The first-ever ‘Wine Fest & Seminar 2009’ in Bangalore was organised by the Karnataka Wine Board in the sylvan settings of the 240-acre Lalbagh Gardens on July 10 – 12, with just three local wine companies taking part, Grover Vineyards, Naka Spurt, and Kinvah. While a far cry from the affairs we have been witness to in Mumbai and Delhi, this was a significant first step for local wine producers and wine marketing companies, and provides an important precedent for such fairs in future. Alok Chandra reports.
It also allowed the three companies taking part to sell nearly 10,000 bottles of wine to thirsty consumers looking for wines at a discount.
The Karnataka Wine Policy as notified in end-September 2008 made it easier and cheaper to obtain a licence to operate a winery – fees were reduced from Rs. 50,000 to Rs. 5,000 per year, and licences are now issued by the Dy. Commissioner of the concerned district instead of having to be referred to the Excise Commissioner. Already some 9 new licences have either been issued or are in the pipeline, and the area under wine grapes in Karnataka has grown from some 600 acres just a few years back to over 1,600 acres today – with most of the new vineyards coming up in the relatively less-expensive districts of Bijapur, Tumkur and Gulbarga.
Another significant positive measure is the policy aimed to encourage wine consumption through the issue of licences to Wine Taverns at a nominal fee of Rs. 1,000 annually – this has already resulted in some 20-odd licences being issued, and many more are expected in the months to come. More recently has come the announcement of Wine Boutiques: retail outlets authorised to sell only wine. Good initiatives that will surely boost wine off take by consumers.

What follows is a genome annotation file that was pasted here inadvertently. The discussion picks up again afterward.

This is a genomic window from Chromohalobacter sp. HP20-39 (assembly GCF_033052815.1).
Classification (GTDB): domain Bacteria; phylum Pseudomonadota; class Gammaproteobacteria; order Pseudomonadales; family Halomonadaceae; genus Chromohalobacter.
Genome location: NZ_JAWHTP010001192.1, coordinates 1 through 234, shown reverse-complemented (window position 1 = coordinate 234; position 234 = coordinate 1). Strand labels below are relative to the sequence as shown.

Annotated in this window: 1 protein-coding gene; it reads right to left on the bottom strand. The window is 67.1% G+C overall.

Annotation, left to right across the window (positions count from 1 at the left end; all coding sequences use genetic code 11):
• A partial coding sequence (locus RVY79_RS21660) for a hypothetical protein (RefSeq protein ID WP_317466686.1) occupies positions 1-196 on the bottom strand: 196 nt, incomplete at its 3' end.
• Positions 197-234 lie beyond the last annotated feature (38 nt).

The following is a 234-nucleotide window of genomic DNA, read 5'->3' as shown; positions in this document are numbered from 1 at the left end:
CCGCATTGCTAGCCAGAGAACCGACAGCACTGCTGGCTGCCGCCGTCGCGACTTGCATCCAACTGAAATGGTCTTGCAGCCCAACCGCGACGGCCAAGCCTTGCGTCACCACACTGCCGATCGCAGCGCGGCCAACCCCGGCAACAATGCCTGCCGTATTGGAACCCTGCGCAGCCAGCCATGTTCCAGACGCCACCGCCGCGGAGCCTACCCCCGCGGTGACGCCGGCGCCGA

There was a fairly enthusiastic participation in the seminars held on day one, with the bulk of visitors that day being grape farmers from the districts. The presentations were on a galaxy of topics – ranging from technical to marketing to ‘how-to’ matters (eg “How can I obtain a wine tavern licence?”), and some 400 people signed-up with the Wine Board for related follow-up discussions.
It was interesting to get two very diverse opinions, both for and against, on the protectionist measures (a tax of Rs. 300/litre on wine from outside the state) imposed by the new wine policy in October 2008. One school of thought favoured responding in kind if & when Maharashtra reduced it’s own protectionist taxes – on the grounds that in the long term a ‘level playing field’ would help improve standards and expand the size of the cake; the other advocated maintaining a differential tax, saying “let us, too, enjoy for some time”. One hopes that saner counsel prevails – at the end of the day it’s the consumer who should be allowed to decide, and there’s nothing like giving good value in an emerging market like wine.
We look forward to more such events in Bangalore, with wider participation. Since the current vintage is normally ready by September, perhaps there’s scope for two fairs: one targeted at consumers, organised in September; the other for grape growers and wine producers. Kushi! (Kannada for ‘cheers’ or ‘happiness’).
Dr. B. Krishna, MD of the Karnataka Wine Board can be contacted on 9449-90343 or at firstname.lastname@example.org